Universities often frame first-term exams as heavily knowledge-focused, while Second-term exams can cover knowledge-based as well as qualitative and personal aspects. Second-term exams, which are scheduled one month after First-term exams, represent a second chance for those who failed First-term exams. These students usually apply to less competitive HEIs than the ones they applied in the First-term. Short essays and/or interviews are commonly used to gauge the motivation and attitudes of candidates, particularly for universities specialising in initial teacher education. However, knowledge-based examinations can also be administered at both stages.
In addition, there are alternative university selection filters in Japan: Recommendation-based and Admissions Office-based (AO). While Recommendation-based Admission allows university programmes to build the student body that is needed to attain the goals set by the university, AO applicants recommend themselves. For example, motivation to become a teacher can be an admission criterion in a university-based ITE programme, and applicants applying through AO must prove their intent. In both alternative admission systems, some universities/university programmes place an additional requirement on the applicant to demonstrate a minimum level of academic skills, using the NCT score. Table 1 presents the different selection filters used to enter departments of education in Miyagi University and Shimane University.
Source: Miyagi University of Education, http://www.miyakyo-u.ac.jp/about/outline/ct9.html, retrieved 11 March 2018; Shimane University, http://www.shimane-u.ac.jp/nyushi/information/application/, retrieved 11 March 2018.
In general, the most highly reputed HEIs attract the highest performing students on the basis of their NCT score. Individuals who wish to enrol in initial teacher education through the Open System or university departments specialising in ITE must submit their NCT score in the required subject area to their HEI of choice. Prospective students typically decide on the HEI by comparing their own test score with those of past applicants – and the reputation of the university or ITE programme.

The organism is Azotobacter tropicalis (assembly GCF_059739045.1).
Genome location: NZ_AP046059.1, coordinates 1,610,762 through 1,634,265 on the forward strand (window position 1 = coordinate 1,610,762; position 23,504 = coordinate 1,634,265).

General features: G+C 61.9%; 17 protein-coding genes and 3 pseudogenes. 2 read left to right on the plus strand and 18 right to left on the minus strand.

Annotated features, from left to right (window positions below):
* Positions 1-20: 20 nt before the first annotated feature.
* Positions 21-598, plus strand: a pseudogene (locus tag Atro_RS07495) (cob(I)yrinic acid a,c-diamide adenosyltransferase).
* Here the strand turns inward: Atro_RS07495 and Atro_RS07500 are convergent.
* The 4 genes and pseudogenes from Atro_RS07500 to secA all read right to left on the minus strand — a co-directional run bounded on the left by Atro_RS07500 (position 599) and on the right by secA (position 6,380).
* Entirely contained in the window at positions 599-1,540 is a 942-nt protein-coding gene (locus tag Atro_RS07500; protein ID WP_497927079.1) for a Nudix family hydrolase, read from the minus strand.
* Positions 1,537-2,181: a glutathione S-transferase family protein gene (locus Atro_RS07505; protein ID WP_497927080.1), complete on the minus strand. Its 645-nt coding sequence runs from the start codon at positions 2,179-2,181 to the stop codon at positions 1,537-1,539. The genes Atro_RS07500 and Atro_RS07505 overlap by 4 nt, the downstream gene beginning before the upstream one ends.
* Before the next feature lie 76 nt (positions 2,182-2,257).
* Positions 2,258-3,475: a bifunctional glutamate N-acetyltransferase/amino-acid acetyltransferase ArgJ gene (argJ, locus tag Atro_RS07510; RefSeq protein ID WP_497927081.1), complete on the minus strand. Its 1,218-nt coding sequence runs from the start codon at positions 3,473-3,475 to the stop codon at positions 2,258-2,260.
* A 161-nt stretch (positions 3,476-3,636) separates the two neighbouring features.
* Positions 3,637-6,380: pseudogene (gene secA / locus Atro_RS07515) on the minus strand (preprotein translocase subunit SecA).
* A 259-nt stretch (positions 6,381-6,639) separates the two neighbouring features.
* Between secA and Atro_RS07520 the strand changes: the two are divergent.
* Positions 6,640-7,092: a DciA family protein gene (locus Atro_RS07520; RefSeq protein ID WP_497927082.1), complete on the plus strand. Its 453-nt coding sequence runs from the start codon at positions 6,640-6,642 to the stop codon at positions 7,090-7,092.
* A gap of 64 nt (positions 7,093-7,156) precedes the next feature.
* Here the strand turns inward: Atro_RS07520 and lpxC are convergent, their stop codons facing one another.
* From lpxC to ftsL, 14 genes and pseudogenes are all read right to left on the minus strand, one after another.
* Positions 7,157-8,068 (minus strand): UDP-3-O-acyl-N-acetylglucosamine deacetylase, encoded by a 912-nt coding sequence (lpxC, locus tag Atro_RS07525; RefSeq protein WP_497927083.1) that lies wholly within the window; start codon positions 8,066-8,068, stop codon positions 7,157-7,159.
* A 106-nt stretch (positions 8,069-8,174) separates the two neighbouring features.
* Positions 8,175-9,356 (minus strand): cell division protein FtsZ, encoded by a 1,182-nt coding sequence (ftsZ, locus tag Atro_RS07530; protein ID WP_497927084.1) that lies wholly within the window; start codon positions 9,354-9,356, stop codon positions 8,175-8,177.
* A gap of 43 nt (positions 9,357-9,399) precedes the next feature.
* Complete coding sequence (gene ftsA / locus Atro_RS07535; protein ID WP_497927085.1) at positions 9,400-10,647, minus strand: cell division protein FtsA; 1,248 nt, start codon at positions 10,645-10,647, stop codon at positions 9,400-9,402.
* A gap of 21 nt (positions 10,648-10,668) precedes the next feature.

Usually less competitive public universities require applicants to provide NCT scores on fewer and less fundamental subject areas than national universities and other competitive private universities. In addition, many private and less competitive universities do not require additional (First Term) examinations.
Those universities and university departments specialising in ITE also cap the number of students they admit annually. The competitive admission process thus serves as the bar for selecting quality candidates for ITE programmes.
The OECD Review Team in its review of Japan from 5-9 September 2016 concluded that competitive selection coupled with diverse selection filters into ITE can be a strength because they allow for:
The OECD Review Team also noted that:
This case study describes a “Promising practice” drawn from an OECD review of Initial Teacher Preparation in Japan from 5-9 September 2016.
The OECD Review Team – Hannah von Ahlefeld (OECD), Francesca Caena (University of Venice), Kjetil Helgeland (OECD) and Danielle Toon (Learning First) – identified a number of “Promising practices” in each country. These practices may not be widespread or representative, but seen in the context of other challenges, they represent a strength or opportunity to improve the country’s initial teacher preparation system – and for other countries to learn from them.
This work is published under the responsibility of the Secretary-General of the OECD. The opinions expressed and arguments employed herein do not necessarily reflect the official views of OECD member countries.